Nipping the Ink Hoarding in the Nib

a Webbie day

The recent Webbie hubub left me pondering my fountain pen accouterments. Taking inventory, I discovered 35 bottles of ink. (Before a recent purge of unloved inks and colors, I had more.) Some pen pals have far more ink bottles than I and some have far less. For moi, however, the information that I possess 35 bottles means that my “less is more” lifestyle is in danger.

It happens easily enough, doesn’t it? In my case, I thought green was my favorite ink. Along the way of trying out inks, I discover the favorite color might be brown. Bottles accumulate because any given new ink may be the “one” ink that is more spectacular than all the others. And somehow I acquire a lot of blue when I don’t even really care for blue ink. Of course, the same phenomenon transpires with pen accumulation.

Early on in my fountain pen days I tried bright beautiful colors like J. Herbin Rose Cyclamen. A lovely ink but not one I choose to write with regularly. And then there’s Caran d’Ache Saffron, quite a lovely orange shade in a beautiful bottle, sitting unused. My first inks were Noodler’s Ink because, wow, it’s made in the USA and isn’t that special? Noodler’s has cool names and artwork on the boxes and the bottles, too. (I might be a sucker for packaging.) Eventually I landed on J. Herbin and Diamine inks because my vintage pens write the best with those. There’s something lovely about the tradition of J. Herbin (1670) and Diamine (1864) that make me feel like I’m writing with the ink that Alexandre Dumas, Collette or Radclyffe Hall probably used.

35 bottles of ink… the brands break down as follows:

  1. Diamine 16 bottles (Twelve 50ml and three 30ml and one-sample size)
  2. J. Herbin 9 bottles (One 100ml and eight 30ml)
  3. Private Reserve 3 bottles (All 50ml)
  4. Montblanc 3 bottles (All 50ml)
  5. Caran d’Ache 1 bottle (30ml)
  6. Sailor Jentle 1 bottle (50ml)
  7. Sheaffer Skrip 1 bottle (60ml circa late 1990’s)
  8. Waterman 1 bottle (50ml)

a personal hoard of inks

Private Reserve is a more recent experiment and I’m not sure yet about these inks. They are highly saturated and come in some interesting colors like PR Avacado  and Ebony Purple. The Sailor Jentle was bought at the recommendation of Brian at Edison Pen and has been used exclusively in my Edison pen. The Waterman was a brown ink quest (Havana), the Sheaffer appeared mysteriously, and the Montblanc was bought for the bottle shape.

Would you tell me, please, which way I ought to go from here? —Alice to the Cheshire Cat

That depends a good deal on where you want to get to. —The Cheshire Cat to Alice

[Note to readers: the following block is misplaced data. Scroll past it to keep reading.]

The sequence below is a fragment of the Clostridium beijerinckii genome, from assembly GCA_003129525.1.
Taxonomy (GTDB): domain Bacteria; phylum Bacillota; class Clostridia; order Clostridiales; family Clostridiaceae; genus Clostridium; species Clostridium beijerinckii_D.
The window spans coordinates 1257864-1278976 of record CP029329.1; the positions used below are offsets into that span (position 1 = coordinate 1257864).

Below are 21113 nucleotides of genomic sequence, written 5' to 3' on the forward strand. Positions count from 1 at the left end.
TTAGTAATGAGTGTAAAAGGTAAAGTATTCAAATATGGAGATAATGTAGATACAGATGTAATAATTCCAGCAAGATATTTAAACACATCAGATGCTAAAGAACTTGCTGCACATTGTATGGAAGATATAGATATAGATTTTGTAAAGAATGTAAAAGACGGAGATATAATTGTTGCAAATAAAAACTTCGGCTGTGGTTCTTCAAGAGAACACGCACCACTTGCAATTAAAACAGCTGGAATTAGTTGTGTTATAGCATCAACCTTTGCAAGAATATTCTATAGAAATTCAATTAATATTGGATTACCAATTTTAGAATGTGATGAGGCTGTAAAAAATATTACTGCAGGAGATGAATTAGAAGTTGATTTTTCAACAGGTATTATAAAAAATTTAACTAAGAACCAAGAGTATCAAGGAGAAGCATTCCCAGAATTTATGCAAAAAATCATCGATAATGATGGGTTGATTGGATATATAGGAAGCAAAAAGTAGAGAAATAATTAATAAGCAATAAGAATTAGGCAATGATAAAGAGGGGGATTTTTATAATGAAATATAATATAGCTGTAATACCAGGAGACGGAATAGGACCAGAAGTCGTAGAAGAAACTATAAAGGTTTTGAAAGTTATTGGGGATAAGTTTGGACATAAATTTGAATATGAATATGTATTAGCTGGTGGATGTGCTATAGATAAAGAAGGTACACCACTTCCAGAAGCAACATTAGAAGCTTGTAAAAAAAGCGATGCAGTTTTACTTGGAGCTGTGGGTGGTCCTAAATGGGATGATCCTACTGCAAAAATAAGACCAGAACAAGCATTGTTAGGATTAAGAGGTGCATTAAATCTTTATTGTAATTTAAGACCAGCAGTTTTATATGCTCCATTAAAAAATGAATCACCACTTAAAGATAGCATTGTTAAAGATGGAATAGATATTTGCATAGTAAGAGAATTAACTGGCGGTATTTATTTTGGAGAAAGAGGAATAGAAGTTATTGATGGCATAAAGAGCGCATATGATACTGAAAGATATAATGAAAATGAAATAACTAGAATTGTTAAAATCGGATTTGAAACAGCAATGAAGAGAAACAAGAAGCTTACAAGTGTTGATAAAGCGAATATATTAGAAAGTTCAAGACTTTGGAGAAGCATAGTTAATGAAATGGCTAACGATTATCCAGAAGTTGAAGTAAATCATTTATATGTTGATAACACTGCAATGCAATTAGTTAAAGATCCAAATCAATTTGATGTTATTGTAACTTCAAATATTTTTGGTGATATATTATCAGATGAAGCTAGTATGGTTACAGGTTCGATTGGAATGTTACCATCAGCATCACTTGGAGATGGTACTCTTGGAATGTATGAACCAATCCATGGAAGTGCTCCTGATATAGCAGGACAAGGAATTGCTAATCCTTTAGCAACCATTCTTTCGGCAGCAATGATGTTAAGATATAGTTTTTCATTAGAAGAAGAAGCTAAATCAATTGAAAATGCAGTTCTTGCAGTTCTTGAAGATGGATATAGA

Only unlike Alice, I care very much indeed where I end up. For a moment I wondered if I should sell bottles, trade bottles or give bottles away. Many of these inks I still like very much. The answer became clear:  Use them up, silly! Isn’t that what you bought ink for? To write with?

Sometimes slowly, ya know? My last personal challenge was to take my pen collection to a maximum of twenty pens. The new challenge to myself: No new bottles of ink until I use up an existing 33!

I wonder how long that will take me and what will be discovered? Yes, of course, I’ve come to the end of an ink bottle before. Ink bottles, however, have always been coming and going.

First ink bottles up to be sucked dry:  Diamine Florida Blue (30ml) and J. Herbin Cacao Du Bresil (3oml). The Webbie Ink Journal will record my progress.

Select Reading List on Referenced Ink Manufacturers

Misc Resources

Referenced Manufacturer Links

9 thoughts on “Nipping the Ink Hoarding in the Nib

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  2. SERIOUSLY!?!?

    No new inks until you use up 33 bottles or no new ink until you use up a bottle?

    Now don’t get me wrong, I appreciate the need to get a handle on your ink obsession, but have you calculated how quickly you use ink? My usage averages out to about 2 ml per week. At that rate I’d probably take me 10-20 YEARS to get through all 33 bottles!

    Even if it’s replacing one bottle with one bottle it would probably take me YEARS to get to the end of a bottle because I hardly ever use the same ink back to back. I’m constantly changing up my ink choices. I actually manage to cycle through all the ink in my collection (about 80 at this point). I’d imagine I’m 2 or 3 or 4 years away from actually finishing a bottle.

    I couldn’t imagine waiting years to buy ink! Perhaps I have a sickness, but I’m addicted to inks! I want them all!


    • Ah this was bound to invoke some horror, eh? Although I have not paid attention to how long it takes a bottle to empty, I suspect that it’s not long. Now that I’m paying attention to it, more to be revealed as I write along. 🙂


  3. What a funny and appropriate title to this post. Thirty-three bottles of ink on the wall, thirty-three bottles of ink, take one down, pass it around…..

    There are hundreds of colors to try and if you want to use up your bottles before trying more, you need to sample-swap or bottle-swap or sell samples or bottles. That way others can try a color without committing to the whole bottle and so can you. The logistics of that may be a slight hassle, but you would figure something out. Doesn’t FPN have a ink swap network?

    That said, I have only 6 bottles of ink that I can trade samples of. You stated you don’t like blue, that leaves Noodlers BP black, JH Vert Reseda (thank you, Karen of Quo Vadis!), and Visconti Bordeaux. Let me know if any of those are tempting to you and maybe we can swap! Dizzy, you too!


  4. Thirty-three crack pipes? Problem. Thirty-three bottles of ink. Not so much. When’s the last time anyone’s heard of a society circling the drain because of too much ink?


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